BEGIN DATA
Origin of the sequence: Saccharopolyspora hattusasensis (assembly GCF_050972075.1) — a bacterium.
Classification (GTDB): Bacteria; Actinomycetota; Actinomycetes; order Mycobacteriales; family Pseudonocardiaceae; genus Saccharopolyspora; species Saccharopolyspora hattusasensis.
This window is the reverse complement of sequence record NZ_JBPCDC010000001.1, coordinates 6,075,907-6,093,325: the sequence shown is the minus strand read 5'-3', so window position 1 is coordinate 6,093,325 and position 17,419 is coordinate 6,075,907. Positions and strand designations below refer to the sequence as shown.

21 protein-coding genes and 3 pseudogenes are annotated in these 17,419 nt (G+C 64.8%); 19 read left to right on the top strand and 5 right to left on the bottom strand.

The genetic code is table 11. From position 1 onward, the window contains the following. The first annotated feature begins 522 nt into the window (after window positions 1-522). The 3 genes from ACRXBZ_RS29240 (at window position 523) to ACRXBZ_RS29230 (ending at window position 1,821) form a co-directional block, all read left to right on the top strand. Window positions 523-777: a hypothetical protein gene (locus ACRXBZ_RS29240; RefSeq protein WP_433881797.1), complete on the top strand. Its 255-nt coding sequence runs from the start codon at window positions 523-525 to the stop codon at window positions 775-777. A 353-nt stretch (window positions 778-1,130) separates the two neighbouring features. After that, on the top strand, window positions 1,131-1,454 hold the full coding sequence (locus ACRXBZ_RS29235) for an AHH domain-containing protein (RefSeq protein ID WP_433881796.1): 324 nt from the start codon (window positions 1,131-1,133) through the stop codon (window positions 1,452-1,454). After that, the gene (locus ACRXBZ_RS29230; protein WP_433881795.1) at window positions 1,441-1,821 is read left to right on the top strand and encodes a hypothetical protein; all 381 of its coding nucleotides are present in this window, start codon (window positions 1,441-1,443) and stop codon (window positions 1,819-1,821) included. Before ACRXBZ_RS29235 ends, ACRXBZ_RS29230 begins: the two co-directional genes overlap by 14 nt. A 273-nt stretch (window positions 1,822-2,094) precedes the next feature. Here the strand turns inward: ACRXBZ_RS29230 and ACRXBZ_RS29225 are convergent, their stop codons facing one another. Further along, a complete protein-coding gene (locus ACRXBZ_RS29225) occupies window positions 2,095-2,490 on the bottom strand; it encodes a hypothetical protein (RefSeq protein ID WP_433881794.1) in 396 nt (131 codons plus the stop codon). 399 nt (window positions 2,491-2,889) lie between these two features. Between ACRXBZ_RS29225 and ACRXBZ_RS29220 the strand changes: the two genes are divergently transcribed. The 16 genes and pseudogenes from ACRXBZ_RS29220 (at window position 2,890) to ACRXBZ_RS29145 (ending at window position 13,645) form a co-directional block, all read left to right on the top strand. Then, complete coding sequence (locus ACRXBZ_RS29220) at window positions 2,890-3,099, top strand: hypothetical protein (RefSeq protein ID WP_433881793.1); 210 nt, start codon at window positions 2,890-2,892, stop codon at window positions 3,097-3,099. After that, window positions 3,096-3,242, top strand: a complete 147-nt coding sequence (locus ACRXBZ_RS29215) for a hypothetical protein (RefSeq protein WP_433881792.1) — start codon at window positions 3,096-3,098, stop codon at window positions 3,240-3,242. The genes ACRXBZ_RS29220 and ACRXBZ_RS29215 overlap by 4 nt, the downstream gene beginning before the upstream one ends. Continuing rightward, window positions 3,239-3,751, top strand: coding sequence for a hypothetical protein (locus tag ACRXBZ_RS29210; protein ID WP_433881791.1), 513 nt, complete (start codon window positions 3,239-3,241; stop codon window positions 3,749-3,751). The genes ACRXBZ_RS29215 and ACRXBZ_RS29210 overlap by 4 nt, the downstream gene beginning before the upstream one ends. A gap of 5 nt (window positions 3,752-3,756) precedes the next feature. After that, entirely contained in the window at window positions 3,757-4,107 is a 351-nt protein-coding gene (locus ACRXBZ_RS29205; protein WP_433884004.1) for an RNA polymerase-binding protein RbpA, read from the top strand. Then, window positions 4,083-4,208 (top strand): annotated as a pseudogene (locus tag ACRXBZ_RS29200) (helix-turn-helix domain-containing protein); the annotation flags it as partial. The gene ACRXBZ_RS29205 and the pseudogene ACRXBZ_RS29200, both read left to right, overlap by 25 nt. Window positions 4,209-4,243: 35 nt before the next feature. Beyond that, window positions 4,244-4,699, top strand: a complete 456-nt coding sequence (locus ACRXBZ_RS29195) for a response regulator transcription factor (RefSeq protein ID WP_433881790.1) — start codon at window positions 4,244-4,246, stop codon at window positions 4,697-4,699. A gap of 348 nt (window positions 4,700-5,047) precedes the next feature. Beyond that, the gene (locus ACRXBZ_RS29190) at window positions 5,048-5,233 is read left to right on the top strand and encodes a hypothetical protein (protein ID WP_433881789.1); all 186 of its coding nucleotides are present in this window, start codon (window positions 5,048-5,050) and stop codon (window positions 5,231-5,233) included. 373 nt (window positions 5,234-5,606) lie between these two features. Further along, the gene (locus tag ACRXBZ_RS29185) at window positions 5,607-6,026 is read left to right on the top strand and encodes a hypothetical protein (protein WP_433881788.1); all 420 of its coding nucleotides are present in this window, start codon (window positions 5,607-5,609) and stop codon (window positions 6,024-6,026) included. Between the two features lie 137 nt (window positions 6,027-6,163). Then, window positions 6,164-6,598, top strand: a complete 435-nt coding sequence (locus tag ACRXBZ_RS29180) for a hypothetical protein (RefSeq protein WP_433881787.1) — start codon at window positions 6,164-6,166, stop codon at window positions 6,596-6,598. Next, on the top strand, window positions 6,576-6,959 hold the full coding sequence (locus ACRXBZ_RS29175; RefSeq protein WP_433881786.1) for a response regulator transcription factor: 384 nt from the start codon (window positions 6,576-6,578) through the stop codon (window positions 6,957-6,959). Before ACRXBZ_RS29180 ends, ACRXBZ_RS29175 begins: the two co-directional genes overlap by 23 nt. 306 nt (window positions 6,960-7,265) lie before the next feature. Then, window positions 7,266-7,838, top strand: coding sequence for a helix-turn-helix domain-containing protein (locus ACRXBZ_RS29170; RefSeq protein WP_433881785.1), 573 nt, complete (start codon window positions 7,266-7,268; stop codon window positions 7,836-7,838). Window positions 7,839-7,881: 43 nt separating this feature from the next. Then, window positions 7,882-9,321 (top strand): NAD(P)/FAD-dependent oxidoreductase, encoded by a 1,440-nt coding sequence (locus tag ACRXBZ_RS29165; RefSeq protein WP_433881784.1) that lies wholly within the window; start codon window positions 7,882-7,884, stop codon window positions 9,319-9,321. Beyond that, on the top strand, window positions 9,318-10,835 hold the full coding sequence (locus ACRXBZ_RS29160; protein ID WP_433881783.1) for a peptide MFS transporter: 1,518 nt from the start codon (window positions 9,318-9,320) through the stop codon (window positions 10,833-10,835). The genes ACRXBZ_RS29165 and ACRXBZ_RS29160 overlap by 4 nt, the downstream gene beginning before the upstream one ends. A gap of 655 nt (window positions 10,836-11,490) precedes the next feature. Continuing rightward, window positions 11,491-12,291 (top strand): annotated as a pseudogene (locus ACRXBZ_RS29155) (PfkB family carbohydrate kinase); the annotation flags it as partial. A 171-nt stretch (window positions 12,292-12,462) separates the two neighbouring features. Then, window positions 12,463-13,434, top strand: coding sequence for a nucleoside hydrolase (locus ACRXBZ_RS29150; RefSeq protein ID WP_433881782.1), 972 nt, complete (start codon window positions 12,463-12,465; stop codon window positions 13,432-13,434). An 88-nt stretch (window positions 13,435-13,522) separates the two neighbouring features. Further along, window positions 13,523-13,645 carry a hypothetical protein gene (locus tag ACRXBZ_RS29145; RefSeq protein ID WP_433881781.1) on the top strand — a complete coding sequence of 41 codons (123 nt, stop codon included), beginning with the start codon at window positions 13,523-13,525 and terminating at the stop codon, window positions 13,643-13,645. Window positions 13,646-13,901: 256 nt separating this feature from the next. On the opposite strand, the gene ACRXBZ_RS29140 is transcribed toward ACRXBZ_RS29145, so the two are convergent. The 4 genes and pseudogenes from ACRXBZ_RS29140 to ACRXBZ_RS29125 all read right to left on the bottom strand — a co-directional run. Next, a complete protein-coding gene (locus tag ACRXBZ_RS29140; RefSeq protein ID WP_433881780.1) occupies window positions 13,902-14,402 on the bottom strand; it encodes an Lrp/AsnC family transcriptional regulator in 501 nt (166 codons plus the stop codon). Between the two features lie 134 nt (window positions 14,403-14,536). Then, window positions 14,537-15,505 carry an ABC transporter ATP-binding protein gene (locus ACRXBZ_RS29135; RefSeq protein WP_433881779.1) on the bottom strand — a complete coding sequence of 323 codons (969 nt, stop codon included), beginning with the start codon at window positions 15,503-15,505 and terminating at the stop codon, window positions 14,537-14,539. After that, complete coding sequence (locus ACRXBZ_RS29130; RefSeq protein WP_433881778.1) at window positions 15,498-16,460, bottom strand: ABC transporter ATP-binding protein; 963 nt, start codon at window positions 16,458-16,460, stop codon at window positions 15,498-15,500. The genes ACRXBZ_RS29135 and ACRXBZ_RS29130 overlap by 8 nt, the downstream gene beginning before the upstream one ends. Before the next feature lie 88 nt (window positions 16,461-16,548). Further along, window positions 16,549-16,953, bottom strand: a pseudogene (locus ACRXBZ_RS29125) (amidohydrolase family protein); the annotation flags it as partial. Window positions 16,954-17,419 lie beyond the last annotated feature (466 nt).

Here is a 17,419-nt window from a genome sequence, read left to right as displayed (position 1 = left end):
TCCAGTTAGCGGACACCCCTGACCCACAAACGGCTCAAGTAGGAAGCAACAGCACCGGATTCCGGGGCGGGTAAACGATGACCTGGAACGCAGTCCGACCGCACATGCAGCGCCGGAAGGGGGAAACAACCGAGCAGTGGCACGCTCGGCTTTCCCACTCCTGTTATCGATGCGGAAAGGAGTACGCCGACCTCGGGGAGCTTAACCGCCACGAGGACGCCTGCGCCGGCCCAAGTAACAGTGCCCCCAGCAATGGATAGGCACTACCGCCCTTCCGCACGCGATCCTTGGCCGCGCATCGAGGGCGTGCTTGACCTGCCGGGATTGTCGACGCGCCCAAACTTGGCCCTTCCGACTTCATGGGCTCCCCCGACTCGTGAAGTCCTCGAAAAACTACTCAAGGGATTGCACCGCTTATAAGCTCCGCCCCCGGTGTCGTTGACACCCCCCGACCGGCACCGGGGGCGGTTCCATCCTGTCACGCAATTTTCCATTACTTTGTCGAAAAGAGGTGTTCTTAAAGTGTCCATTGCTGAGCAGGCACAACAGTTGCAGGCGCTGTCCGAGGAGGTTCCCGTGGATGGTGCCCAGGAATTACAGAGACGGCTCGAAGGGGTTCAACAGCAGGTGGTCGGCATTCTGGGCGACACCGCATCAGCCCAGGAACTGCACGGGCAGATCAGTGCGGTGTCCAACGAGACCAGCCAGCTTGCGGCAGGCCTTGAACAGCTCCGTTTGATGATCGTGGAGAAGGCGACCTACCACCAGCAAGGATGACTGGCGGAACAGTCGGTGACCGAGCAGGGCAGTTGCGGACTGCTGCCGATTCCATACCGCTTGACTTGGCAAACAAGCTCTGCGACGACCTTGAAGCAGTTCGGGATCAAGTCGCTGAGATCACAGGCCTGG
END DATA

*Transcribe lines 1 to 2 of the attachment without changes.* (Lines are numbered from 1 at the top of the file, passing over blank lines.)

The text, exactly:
Origin of the sequence: Saccharopolyspora hattusasensis (assembly GCF_050972075.1) — a bacterium.
Classification (GTDB): Bacteria; Actinomycetota; Actinomycetes; order Mycobacteriales; family Pseudonocardiaceae; genus Saccharopolyspora; species Saccharopolyspora hattusasensis.